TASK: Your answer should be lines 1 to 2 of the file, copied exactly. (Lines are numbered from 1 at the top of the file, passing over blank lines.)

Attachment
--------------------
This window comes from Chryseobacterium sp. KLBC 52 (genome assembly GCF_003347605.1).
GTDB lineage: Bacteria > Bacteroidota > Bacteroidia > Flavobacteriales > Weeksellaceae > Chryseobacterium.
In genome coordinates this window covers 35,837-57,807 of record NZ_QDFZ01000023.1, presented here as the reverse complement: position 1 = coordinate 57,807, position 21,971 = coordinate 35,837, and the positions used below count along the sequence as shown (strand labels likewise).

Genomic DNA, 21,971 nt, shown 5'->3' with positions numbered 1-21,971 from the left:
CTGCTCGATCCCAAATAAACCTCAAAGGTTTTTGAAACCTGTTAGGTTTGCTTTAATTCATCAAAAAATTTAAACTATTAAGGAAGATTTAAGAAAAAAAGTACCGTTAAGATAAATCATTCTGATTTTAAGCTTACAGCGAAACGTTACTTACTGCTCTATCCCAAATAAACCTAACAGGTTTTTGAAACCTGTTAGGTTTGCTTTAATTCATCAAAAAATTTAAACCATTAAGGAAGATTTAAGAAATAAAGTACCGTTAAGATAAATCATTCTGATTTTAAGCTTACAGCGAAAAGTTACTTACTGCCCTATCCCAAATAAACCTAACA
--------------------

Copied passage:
This window comes from Chryseobacterium sp. KLBC 52 (genome assembly GCF_003347605.1).
GTDB lineage: Bacteria > Bacteroidota > Bacteroidia > Flavobacteriales > Weeksellaceae > Chryseobacterium.